- Therefore, relative to Bitcoin the security may be enhanced for Litecoin users who wish to wait for the extra confirmations.
- More overhead, the blockchain becomes more bloated. Clients running in simple verification mode will be affected the most: in simple verification mode the client stores only the block headers and current wallet balance, so 4x more storage space will be needed for Litecoin clients relative to Bitcoin clients running in this mode.
- Less security if everyone waits for a fixed amount of confirmations (e.g. 6 blocks), because the higher amount of work that honest miners spend on losing branches implies that relatively less computing power is being put to good use while generating the blocks, so it would be easier for a dedicated attacker to double-spend litecoins compared to bitcoins. To elaborate: let's assume network propagation time of 2 seconds, i.e. it takes 2 seconds for each node to broadcast the longest chain that it knows of to all other nodes. With 2.5min blocks, on average once every 150 seconds some node broadcasts the valid block that it found, so during the 2 seconds of propagating the new block, the other miners are wasting their hash power while working on a shorter chain, which implies that 2 out of 150 seconds are being wasted on average. If there's a fork where different groups of miners work on different chains of same length then that's ok, i.e. they don't dilute the overall hash power, and if different groups of miners work on forks of different lengths then they'll switch to the longest chain after the network latency interval. So in total 2/150 of the honest hash power is being wasted, i.e. 1.33% dilution, compared to 10min blocks where 2/600 is 0.33% dilution.
- This analysis is incomplete because it only takes into account the dilution in hash power of the honest miners, and not the fact that when the blockchain forks more frequently it means that an attacker (with no hash power) could scan the network and try to double-spend by broadcasting inconsistent transactions to the competing chains. However, the probability of a fork (by the honest miners) to persist diminishes exponentially with the length of the forked chains. Therefore, a merchant can take precautions either by waiting for more confirms, or by scanning the network and looking for an attempt to double-spend the transaction that he received .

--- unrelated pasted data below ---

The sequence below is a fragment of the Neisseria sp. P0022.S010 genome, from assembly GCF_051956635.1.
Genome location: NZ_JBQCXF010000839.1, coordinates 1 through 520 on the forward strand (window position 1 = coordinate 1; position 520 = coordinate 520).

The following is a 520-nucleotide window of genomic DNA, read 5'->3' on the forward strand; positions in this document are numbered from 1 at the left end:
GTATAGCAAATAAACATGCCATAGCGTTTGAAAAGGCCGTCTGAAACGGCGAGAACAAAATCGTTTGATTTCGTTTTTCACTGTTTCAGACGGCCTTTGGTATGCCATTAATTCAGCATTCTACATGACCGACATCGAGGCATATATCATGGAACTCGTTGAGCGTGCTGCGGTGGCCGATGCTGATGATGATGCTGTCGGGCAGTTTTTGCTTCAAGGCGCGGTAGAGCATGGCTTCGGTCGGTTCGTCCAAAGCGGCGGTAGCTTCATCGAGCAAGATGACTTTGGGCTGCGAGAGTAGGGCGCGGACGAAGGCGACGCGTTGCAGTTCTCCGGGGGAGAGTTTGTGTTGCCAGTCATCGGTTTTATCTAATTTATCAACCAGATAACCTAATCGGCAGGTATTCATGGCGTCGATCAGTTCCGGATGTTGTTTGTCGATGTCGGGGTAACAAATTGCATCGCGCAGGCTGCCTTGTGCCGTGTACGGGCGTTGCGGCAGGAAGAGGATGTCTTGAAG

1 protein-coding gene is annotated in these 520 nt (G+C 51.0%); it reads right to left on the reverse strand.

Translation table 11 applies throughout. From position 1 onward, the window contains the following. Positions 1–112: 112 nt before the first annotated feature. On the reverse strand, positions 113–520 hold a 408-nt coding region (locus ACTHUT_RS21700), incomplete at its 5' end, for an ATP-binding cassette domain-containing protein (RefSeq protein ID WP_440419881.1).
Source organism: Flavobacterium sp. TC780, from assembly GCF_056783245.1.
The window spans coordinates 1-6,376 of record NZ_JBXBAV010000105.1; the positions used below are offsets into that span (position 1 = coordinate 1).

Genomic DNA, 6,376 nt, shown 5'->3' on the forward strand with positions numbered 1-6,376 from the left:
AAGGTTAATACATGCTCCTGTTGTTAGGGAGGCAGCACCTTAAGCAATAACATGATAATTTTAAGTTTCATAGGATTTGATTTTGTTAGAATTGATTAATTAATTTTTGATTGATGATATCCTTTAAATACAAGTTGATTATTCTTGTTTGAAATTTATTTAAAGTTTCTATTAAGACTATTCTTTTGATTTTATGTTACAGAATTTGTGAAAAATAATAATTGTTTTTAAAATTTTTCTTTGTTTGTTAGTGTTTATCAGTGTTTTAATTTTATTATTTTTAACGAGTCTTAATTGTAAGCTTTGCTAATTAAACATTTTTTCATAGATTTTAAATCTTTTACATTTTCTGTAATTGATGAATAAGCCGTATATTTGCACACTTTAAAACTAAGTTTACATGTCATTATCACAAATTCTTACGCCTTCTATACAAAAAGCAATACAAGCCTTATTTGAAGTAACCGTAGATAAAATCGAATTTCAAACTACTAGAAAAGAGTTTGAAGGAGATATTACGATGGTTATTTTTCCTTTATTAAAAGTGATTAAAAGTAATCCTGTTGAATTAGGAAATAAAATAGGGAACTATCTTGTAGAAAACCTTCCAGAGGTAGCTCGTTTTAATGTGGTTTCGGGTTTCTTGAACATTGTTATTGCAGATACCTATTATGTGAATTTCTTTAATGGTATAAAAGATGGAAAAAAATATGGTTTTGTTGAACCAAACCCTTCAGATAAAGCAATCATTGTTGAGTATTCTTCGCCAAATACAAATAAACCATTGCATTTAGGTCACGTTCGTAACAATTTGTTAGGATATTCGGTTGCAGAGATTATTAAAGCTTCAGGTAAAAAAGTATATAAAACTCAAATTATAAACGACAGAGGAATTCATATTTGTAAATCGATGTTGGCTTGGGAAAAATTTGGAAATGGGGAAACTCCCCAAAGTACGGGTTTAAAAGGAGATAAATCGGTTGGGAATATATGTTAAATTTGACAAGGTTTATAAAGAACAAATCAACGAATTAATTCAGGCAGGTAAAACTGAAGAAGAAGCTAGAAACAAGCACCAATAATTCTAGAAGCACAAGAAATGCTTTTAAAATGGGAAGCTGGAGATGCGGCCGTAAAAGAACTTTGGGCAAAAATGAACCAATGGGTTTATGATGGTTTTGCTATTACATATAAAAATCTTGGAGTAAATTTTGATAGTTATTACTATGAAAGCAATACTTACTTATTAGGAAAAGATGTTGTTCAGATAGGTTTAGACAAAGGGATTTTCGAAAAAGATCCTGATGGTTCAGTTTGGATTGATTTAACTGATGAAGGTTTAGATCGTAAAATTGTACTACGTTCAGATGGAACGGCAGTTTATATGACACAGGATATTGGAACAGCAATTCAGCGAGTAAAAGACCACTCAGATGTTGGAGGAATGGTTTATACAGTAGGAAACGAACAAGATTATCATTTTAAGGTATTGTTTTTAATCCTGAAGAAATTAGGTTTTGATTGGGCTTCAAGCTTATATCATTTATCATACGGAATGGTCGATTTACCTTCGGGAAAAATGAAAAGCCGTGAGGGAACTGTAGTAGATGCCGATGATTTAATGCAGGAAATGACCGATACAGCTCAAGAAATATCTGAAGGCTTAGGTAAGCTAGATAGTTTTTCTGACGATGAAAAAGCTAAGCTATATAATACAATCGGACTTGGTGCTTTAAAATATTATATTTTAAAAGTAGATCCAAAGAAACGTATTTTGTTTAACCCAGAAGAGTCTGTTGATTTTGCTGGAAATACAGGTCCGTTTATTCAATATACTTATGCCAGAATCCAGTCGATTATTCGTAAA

- Waiting for the same fixed amount of confirmations means that even if the probability of carrying out a double-spending attack isn't much higher than with slower blocks, the cost of carrying out the double-spending attack is cheaper: generating 6 blocks of 2.5min difficulty requires 4x less hash power compared to generating 6 blocks of 10min difficulty. So an attacker could afford more double-spending attempts. Though in the case of an attacker with less than 50% of the hash power who competes against a network in which merchants wait for a greater number of confirmations (for example 12 Litecoin confirmations instead of 6 Bitcoin confirmations), the expected cost of a successful double-spending attack would be higher in comparison to the network with the slower blocks, since the success probability of the attack decreases exponentially with the amount of confirmations.
- To be secure against an attacker who attempts to obtain the majority of the total hashpower, the longer the blocktime the better. The assumption here is that the attacker has local (or relatively fast) access to his mining equipment, and therefore doesn't suffer from dilution due to propagation lag as the honest network does. With 2.5min blocktime and e.g. 10 seconds average propagation lag, such an attacker will still need close to 50% of the total hashpower, but if for example the blocktime is shorter than the average propagation lag then an attacker with less than 25% of the total hashpower will dominate the network.